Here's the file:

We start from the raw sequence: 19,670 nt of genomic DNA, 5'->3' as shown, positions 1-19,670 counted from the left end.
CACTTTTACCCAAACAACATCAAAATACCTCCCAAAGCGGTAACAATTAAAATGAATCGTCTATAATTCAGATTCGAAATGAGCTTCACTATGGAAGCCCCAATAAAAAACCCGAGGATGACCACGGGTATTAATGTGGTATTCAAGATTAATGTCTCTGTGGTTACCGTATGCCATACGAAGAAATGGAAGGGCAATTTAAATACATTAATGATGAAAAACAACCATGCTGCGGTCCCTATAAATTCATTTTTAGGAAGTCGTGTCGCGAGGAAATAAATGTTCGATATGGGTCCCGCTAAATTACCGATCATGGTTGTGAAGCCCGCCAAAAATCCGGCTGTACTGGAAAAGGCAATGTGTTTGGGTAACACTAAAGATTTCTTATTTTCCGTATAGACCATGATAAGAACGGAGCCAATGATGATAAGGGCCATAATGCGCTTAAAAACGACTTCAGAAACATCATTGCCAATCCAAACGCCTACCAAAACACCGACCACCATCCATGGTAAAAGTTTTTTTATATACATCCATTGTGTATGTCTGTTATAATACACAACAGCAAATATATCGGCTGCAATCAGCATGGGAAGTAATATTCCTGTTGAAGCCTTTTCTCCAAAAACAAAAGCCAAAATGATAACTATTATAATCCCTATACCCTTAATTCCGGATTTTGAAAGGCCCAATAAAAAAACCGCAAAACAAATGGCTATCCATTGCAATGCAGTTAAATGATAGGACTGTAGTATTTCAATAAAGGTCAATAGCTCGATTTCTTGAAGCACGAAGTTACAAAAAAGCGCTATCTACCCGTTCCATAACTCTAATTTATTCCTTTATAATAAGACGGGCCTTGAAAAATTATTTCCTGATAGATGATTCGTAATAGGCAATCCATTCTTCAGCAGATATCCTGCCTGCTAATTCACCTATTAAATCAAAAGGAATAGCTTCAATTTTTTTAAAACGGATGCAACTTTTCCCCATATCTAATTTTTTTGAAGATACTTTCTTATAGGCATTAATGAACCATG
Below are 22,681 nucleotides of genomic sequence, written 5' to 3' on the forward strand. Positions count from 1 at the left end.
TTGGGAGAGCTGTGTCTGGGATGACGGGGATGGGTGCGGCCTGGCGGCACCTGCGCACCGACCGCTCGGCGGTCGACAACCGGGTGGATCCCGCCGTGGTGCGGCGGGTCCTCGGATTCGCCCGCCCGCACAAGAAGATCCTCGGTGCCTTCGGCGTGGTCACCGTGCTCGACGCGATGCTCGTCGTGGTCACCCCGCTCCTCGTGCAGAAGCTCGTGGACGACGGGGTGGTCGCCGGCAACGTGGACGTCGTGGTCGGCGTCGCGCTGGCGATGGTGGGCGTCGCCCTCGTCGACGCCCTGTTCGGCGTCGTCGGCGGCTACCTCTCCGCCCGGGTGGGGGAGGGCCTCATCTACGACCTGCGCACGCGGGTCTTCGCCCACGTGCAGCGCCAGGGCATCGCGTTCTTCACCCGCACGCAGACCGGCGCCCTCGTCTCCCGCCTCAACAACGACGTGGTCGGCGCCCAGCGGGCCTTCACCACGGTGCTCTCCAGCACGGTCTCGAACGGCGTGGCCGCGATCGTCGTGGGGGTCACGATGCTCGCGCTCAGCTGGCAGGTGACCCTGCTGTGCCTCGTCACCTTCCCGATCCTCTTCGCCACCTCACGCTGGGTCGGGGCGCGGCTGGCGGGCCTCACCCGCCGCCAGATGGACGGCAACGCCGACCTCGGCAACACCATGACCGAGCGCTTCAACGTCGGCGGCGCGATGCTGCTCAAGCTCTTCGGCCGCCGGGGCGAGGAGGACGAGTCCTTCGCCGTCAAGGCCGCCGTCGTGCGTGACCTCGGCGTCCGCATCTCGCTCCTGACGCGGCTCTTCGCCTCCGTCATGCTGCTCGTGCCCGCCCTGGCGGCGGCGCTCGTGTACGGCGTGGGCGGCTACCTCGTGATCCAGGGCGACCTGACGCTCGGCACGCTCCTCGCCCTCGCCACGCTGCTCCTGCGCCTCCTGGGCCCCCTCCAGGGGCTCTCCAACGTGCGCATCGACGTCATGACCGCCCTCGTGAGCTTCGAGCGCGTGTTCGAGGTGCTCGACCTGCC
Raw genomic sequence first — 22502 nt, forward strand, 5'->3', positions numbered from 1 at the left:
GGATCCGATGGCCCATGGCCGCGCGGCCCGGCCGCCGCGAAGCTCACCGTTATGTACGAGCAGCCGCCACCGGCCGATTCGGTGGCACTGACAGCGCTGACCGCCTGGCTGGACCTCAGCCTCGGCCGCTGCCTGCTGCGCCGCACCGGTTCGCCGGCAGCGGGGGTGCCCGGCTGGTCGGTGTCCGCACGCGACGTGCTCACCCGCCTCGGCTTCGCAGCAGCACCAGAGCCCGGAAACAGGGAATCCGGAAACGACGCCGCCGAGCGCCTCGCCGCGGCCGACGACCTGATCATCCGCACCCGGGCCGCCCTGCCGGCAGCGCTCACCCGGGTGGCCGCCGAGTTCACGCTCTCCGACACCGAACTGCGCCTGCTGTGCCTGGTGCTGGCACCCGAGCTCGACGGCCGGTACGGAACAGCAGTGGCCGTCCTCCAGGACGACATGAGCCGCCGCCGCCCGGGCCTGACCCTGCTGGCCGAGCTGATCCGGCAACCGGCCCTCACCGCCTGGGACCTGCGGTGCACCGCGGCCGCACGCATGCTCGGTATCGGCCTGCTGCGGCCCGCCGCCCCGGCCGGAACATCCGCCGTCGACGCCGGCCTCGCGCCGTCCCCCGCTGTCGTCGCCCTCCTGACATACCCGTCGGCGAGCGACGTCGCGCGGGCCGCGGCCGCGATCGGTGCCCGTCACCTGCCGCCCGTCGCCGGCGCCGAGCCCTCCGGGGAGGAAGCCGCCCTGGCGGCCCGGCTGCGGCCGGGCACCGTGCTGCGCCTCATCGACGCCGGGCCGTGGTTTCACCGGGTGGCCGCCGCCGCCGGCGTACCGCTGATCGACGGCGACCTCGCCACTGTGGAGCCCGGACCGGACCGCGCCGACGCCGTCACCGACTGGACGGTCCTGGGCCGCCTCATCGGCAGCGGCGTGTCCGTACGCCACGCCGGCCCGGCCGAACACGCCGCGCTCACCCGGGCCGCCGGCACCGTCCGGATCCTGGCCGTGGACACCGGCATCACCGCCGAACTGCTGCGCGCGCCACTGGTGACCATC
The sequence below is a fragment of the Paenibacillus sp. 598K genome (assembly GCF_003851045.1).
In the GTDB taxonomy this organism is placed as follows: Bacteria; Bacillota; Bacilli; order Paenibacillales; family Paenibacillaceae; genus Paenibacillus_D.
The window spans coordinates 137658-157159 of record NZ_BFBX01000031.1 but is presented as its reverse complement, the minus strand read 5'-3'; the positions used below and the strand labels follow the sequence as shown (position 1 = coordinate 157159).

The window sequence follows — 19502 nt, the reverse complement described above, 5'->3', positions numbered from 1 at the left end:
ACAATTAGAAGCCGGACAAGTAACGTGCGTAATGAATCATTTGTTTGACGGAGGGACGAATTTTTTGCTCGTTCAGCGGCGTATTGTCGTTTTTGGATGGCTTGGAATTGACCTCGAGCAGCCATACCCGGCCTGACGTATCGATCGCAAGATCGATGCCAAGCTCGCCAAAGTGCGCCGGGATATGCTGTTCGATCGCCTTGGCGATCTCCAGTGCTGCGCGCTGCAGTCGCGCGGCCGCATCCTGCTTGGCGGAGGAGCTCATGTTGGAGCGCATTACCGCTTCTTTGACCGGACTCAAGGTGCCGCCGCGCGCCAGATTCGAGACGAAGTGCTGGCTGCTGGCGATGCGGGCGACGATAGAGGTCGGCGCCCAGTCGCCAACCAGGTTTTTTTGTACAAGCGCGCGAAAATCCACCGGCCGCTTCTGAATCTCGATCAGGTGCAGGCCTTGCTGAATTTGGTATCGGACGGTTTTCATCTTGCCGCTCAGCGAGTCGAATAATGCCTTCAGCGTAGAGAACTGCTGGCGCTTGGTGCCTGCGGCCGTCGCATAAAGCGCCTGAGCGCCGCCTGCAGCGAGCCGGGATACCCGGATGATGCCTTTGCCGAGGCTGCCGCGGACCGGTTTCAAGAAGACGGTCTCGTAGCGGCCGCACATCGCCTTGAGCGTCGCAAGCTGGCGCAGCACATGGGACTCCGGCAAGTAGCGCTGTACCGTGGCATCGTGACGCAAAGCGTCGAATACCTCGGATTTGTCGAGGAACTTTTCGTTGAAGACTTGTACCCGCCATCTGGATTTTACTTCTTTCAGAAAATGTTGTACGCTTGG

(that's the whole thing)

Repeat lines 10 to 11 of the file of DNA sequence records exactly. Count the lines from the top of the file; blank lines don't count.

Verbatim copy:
The window sequence follows — 19502 nt, the reverse complement described above, 5'->3', positions numbered from 1 at the left end:
ACAATTAGAAGCCGGACAAGTAACGTGCGTAATGAATCATTTGTTTGACGGAGGGACGAATTTTTTGCTCGTTCAGCGGCGTATTGTCGTTTTTGGATGGCTTGGAATTGACCTCGAGCAGCCATACCCGGCCTGACGTATCGATCGCAAGATCGATGCCAAGCTCGCCAAAGTGCGCCGGGATATGCTGTTCGATCGCCTTGGCGATCTCCAGTGCTGCGCGCTGCAGTCGCGCGGCCGCATCCTGCTTGGCGGAGGAGCTCATGTTGGAGCGCATTACCGCTTCTTTGACCGGACTCAAGGTGCCGCCGCGCGCCAGATTCGAGACGAAGTGCTGGCTGCTGGCGATGCGGGCGACGATAGAGGTCGGCGCCCAGTCGCCAACCAGGTTTTTTTGTACAAGCGCGCGAAAATCCACCGGCCGCTTCTGAATCTCGATCAGGTGCAGGCCTTGCTGAATTTGGTATCGGACGGTTTTCATCTTGCCGCTCAGCGAGTCGAATAATGCCTTCAGCGTAGAGAACTGCTGGCGCTTGGTGCCTGCGGCCGTCGCATAAAGCGCCTGAGCGCCGCCTGCAGCGAGCCGGGATACCCGGATGATGCCTTTGCCGAGGCTGCCGCGGACCGGTTTCAAGAAGACGGTCTCGTAGCGGCCGCACATCGCCTTGAGCGTCGCAAGCTGGCGCAGCACATGGGACTCCGGCAAGTAGCGCTGTACCGTGGCATCGTGACGCAAAGCGTCGAATACCTCGGATTTGTCGAGGAACTTTTCGTTGAAGACTTGTACCCGCCATCTGGATTTTACTTCTTTCAGAAAATGTTGTACGCTTGG